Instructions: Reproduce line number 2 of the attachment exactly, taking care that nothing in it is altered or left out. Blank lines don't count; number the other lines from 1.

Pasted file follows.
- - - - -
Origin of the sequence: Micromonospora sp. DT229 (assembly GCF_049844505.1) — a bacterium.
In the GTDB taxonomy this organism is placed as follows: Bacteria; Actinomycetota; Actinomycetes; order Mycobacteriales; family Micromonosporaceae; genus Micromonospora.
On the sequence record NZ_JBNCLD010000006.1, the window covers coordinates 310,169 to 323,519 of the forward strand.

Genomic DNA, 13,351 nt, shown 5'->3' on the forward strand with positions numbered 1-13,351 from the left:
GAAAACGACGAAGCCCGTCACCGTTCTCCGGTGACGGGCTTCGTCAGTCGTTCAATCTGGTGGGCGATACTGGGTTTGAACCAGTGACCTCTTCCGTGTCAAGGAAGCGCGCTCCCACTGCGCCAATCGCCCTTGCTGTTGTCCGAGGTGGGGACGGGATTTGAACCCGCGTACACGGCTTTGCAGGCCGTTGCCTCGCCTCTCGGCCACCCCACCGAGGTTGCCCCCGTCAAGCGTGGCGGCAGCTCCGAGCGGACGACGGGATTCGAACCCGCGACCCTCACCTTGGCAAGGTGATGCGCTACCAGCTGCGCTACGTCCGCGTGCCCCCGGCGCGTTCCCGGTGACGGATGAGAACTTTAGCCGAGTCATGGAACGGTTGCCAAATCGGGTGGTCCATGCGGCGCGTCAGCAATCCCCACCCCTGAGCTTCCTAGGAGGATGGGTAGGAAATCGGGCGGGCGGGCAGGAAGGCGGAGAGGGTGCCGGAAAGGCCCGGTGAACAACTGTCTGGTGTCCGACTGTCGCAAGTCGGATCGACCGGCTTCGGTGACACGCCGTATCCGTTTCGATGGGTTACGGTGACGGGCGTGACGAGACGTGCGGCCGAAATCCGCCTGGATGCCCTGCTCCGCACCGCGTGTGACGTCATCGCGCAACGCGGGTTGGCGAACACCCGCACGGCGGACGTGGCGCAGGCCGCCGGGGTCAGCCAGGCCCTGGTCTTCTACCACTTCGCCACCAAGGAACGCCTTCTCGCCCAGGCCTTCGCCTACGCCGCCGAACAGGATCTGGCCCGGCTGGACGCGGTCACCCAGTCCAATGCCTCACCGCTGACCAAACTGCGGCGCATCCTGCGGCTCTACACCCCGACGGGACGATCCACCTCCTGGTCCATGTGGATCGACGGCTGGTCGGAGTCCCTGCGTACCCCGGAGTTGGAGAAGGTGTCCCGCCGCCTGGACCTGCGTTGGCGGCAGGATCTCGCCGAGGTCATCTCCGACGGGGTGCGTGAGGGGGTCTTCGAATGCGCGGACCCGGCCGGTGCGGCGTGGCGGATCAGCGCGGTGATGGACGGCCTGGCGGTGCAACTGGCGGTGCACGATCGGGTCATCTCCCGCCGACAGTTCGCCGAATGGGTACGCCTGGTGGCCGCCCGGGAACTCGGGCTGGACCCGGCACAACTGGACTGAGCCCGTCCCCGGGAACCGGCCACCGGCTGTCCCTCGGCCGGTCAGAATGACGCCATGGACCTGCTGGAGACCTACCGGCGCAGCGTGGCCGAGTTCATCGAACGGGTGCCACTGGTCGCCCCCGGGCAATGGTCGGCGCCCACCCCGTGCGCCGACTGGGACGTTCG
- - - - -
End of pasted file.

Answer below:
In the GTDB taxonomy this organism is placed as follows: Bacteria; Actinomycetota; Actinomycetes; order Mycobacteriales; family Micromonosporaceae; genus Micromonospora.